The main advantage of a smoother is that it captures non-linear patterns in the data. So far, we have not mentioned anything about software. Although many packages can do linear regression, only a few can do GAMs. Without no doubt, S-PLUS (http://www.insightful.com/products/splus/default.asp) and R (R Development Core Team 2008) are the best software options for GAM. We used R, which is a free statistical software package that can be downloaded from www.r-project.org. Within R, various packages (a collection of functions) exists for GAMs, and we used the mgcv package (Wood 2004, 2006). The problem with R is that it has a steep learning curve and the analyses carried in this chapter can also be applied via an graphical user interface like for example Brodgar (www.brodgar.com).

The GAM applied on our data has the form:

x Amino_FZ¡ x Ethanolí + b6x Propofol¡ x Ethanol¡

+ b7x Amino_FZi x Propofol¡ x Ethanoli + f (Seriesi)+ si (8.8)

The only difference with the linear regression model in Eq. 8.7 is that the explanatory variable Larval stage is replaced by Series, and a smoothing function is used to model its effect. The explanatory variable Series has more unique values than Larval stage, and is therefore better able to capture the non-linear time effects. The smoother was estimated as a smoothing spline, and to estimate the optimal amount of smoothing, cross-validation was used.

The smoother represents the Length - Series relationship, alias the growth pattern. The GAM in Eq 8.8 contains one smoother for the time effect. This means that it assumes that all observations have the same shape for the growth pattern over time, what ever the drug treatment is. However, it may well be that a certain drug treatment, or a combination of drug treatment result in different growth rates. It is relatively easy to extend the model in (8.8) to allow for a different growth pattern for each of the eight drug treatment combinations (this would give eight smoothers, one for each treatment). Alternatively, perhaps the maggots that received the ethanol treatment have a different growth pattern compared to those who did not receive Ethanol. In this case, we should consider a GAM with two smoothers. This is the interaction equivalent in a GAM.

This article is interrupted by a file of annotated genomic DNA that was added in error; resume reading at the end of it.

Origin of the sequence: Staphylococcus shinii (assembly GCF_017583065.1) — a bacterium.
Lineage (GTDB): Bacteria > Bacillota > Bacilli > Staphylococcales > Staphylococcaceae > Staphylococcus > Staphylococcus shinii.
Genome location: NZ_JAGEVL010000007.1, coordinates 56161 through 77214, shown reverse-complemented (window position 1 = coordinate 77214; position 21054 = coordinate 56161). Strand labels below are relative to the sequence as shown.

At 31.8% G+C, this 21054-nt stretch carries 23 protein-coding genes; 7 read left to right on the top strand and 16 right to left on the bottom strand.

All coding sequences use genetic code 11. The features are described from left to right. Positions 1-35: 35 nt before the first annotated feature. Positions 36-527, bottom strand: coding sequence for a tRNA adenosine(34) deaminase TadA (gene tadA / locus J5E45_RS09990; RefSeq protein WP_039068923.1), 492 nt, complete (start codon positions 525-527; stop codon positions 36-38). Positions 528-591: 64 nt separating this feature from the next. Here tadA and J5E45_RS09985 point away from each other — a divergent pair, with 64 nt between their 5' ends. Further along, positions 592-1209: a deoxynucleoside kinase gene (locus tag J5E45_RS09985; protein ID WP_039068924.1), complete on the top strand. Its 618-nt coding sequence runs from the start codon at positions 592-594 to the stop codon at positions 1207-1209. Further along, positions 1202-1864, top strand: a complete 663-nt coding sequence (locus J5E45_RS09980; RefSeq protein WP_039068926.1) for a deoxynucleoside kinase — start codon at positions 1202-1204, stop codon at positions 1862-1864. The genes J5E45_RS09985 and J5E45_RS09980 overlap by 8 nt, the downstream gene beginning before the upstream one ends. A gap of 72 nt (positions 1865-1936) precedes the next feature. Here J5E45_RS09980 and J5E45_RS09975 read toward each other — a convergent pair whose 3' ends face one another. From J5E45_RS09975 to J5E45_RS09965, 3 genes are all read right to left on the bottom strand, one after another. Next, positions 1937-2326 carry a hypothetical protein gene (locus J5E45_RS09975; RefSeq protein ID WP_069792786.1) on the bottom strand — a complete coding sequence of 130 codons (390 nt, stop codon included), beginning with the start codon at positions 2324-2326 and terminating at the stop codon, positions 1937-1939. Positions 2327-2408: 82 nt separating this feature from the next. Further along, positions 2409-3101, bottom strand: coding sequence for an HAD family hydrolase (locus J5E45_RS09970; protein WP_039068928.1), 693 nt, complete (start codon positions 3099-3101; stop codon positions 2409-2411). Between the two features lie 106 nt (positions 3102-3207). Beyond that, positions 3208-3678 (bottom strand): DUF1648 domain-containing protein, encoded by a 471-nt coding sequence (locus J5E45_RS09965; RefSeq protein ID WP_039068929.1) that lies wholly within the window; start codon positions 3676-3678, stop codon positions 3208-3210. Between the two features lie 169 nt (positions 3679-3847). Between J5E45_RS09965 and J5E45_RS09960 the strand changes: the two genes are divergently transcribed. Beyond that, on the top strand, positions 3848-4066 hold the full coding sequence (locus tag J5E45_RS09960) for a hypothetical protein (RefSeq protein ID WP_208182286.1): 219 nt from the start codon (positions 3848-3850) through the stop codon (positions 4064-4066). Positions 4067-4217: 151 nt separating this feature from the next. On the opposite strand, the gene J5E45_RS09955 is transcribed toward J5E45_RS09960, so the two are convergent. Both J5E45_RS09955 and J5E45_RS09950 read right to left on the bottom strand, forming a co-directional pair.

Hence, in this context, each treatment combination is allowed to have a different length - series relationship. Obviously, we raise the question whether we should indeed use one series smoother for each treatment combination, or whether we can replace them by one overall smoother, or try different combinations. We used the AIC to find the optimal model.

As judged by the AIC, the model with eight series smoothers (one per drug treatment combination) was not better than the model with one overall smoother, nor did any other combination of smoothers give a lower (better) AIC. Hence, drug treatment does not change the shape of growth rate, just the absolute values.